Sam Hiyate is president of The Rights Factory, a boutique literary agency in Toronto. In his 24-year publishing career, he has worked at literary magazines, small presses and with New York Times bestselling authors, editing, publishing and representing everything from debut fiction, memoir and narrative non-fiction to graphic novels. He has taught writing and publishing for 15 years privately and also at various universities.
I talked with Sam about TV adaptations and the stories he'd like to see on the small screen.
What is the market like for TV adaptations (vs. film) of books these days? Is it growing?
Since most movies and TV shows are based on literary works, from comics (Spider Man, Batman etc.) to literary novels (The Hours, The Piano Teacher, Cloud Atlas), I feel that the market is constant — or at least constantly voracious in terms of options. Producers and studios might buy the option but it can take years — and even decades before something gets made. Look at Lord of The Rings. Although it had been optioned forever, it was only until Peter Jackson figured out how to use new technology to create Middle Earth that the movies could be made. Before that, the best adaptation was Ralph Bakshi’s animated version. I think the TV has never been more innovative — this is going to be a Golden Age of Television. It’s become a better form than movies because you don’t have to distill its essence to 90 or 120 minutes. The rights are usually sold together — film and TV are bundled, but I do think that there’s more money, opportunity and greater art in TV than film. Imagine what The Leftovers would look like as a movie? It’s hard to picture it.
Anything Canadian that you sold a while ago that you're really looking forward to?
We sold the rights to Andrew Kaufman’s All My Friends are Superheroes back in 2007 and the option is still being renewed. It’s for a film over TV series, but I do hope it gets made!
What advice do you have for writers hoping to see their work on the small screen someday?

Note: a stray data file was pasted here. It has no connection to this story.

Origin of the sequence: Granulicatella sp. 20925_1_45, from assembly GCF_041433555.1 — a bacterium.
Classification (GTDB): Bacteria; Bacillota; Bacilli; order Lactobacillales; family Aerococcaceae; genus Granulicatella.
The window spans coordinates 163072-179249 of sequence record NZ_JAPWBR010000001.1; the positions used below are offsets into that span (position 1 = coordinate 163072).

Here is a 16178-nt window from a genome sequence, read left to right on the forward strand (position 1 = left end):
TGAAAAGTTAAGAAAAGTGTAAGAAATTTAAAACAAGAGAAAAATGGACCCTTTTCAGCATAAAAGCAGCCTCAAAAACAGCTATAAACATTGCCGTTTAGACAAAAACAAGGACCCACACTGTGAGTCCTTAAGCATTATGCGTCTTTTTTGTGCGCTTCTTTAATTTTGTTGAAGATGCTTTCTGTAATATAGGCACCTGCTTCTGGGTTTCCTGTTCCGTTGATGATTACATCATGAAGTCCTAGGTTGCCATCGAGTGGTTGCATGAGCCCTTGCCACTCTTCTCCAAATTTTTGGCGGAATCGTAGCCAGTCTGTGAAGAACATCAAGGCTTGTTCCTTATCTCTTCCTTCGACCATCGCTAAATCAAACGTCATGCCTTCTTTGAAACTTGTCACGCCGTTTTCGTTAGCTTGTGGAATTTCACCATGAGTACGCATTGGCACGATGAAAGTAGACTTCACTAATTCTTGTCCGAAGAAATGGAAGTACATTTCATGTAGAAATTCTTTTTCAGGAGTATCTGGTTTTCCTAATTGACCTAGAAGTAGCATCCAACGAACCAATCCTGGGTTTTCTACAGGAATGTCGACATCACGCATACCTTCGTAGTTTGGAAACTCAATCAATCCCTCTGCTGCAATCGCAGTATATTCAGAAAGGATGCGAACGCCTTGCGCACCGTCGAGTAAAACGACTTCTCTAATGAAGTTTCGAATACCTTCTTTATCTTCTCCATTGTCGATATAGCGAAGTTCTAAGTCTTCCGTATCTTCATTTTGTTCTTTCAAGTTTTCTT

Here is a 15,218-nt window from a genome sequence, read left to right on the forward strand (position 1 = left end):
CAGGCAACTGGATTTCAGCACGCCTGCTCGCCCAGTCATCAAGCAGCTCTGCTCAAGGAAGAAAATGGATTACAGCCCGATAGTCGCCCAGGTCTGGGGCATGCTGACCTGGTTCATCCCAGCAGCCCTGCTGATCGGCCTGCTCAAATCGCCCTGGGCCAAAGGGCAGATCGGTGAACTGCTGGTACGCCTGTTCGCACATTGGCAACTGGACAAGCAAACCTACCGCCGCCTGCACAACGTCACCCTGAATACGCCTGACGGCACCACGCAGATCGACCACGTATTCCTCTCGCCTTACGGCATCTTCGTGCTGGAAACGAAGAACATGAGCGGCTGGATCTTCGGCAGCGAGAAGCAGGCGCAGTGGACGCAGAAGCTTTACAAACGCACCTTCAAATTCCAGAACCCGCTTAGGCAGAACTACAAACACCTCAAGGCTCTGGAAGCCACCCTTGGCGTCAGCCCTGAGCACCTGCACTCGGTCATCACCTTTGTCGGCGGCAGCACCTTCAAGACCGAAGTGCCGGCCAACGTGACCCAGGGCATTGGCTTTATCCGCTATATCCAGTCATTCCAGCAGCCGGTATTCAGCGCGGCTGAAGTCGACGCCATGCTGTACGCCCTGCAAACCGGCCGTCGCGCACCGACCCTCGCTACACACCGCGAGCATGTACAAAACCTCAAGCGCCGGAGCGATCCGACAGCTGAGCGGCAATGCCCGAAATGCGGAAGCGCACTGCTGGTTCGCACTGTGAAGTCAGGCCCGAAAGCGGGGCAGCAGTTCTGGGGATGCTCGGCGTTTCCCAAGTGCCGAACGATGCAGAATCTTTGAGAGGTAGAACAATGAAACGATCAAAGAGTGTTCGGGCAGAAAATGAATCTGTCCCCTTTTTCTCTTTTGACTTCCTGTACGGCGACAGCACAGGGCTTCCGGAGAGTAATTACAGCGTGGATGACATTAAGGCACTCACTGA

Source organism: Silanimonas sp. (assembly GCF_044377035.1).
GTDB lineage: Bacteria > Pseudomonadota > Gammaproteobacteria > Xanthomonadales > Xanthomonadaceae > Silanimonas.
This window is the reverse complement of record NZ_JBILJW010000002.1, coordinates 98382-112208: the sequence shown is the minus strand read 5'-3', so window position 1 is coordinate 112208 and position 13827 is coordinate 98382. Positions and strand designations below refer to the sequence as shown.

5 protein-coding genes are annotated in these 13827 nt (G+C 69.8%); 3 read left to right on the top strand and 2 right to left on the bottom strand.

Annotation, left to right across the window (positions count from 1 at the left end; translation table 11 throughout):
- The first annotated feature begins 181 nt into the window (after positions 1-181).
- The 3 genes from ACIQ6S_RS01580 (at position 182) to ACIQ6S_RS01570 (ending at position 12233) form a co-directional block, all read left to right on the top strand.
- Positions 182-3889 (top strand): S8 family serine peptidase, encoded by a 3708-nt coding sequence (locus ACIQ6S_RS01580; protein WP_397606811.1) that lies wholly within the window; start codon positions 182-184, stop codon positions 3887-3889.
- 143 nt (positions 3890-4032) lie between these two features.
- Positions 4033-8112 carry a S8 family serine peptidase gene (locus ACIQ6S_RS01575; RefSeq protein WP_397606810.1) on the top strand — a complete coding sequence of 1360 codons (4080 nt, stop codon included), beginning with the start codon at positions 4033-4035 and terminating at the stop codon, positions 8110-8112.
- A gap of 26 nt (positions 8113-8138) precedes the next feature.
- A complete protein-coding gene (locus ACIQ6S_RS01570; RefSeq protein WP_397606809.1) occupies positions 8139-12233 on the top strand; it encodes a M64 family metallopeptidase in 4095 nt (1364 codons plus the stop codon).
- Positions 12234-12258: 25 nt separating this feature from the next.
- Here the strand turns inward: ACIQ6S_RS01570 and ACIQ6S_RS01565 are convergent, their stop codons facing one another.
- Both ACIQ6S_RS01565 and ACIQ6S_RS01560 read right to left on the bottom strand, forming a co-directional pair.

Read Story by Robert McKee, the bible of screenwriters. Take a screenwriting class. The closer you can get your work to be structured like a film, the easier the producers will see it being adaptable. It doesn’t hurt to think like a screenwriter. I think several commercial novelists are already basically publishing their screenplays as books — thriller writers like Dan Brown and John Grisham.
What kind of stories sell well to TV?
They tend to go for bestsellers ;-) i.e. something with an already bankable, known, audience.
Is there a particular genre(s) or style(s) that are popular currently? What's the next big thing, in your opinion?
I don’t believe in the next big thing, just stuff I really love. Almost everything I’ve sold I was able to because I liked the work and found it personally enjoyable. I’ve never been able to take something on just because it might be “big” — agenting is very personal to me.
What's your favourite novel/story (of all time/current) that you think would make a great TV show?
Anything by Paul Auster or Haruki Murakami, or even some fantasy series by Michael Moorcock.
What's your favourite novel/story that just wouldn't work on TV (and why)?
I don’t think anything is not-adaptable. I think in some cases you might lose something in the adaptation but it might still be worthwhile. For example, I liked both the Bosch [inspired by Michael Connolly novels City of Bones, Echo Park and The Concrete Blonde] and Daredevil [based on the Marvel comics of the same name] adaptations as well as the Masters of Sex one [based on Thomas Meier’s biography of William Masters and Virginia Johnson]. A big range in all three, but they work.
The views expressed in the Writer-in-Residence blogs are those held by the authors and do not necessarily reflect the views of Open Book: Toronto.
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The views expressed in the Writer-in-Residence blogs are those held by the authors and do not necessarily reflect the views of Open Book.
Carey Toane is a librarian, journalist and poet. Her first collection of poems, The Crystal Palace, was published in 2011 by Mansfield Press. She lives in Toronto, where she is currently working on a collection of poems inspired by and dedicated to Twin Peaks. She is on Twitter at http://www.twitter.com/careygrrl
You can contact Carey throughout the month of May at firstname.lastname@example.org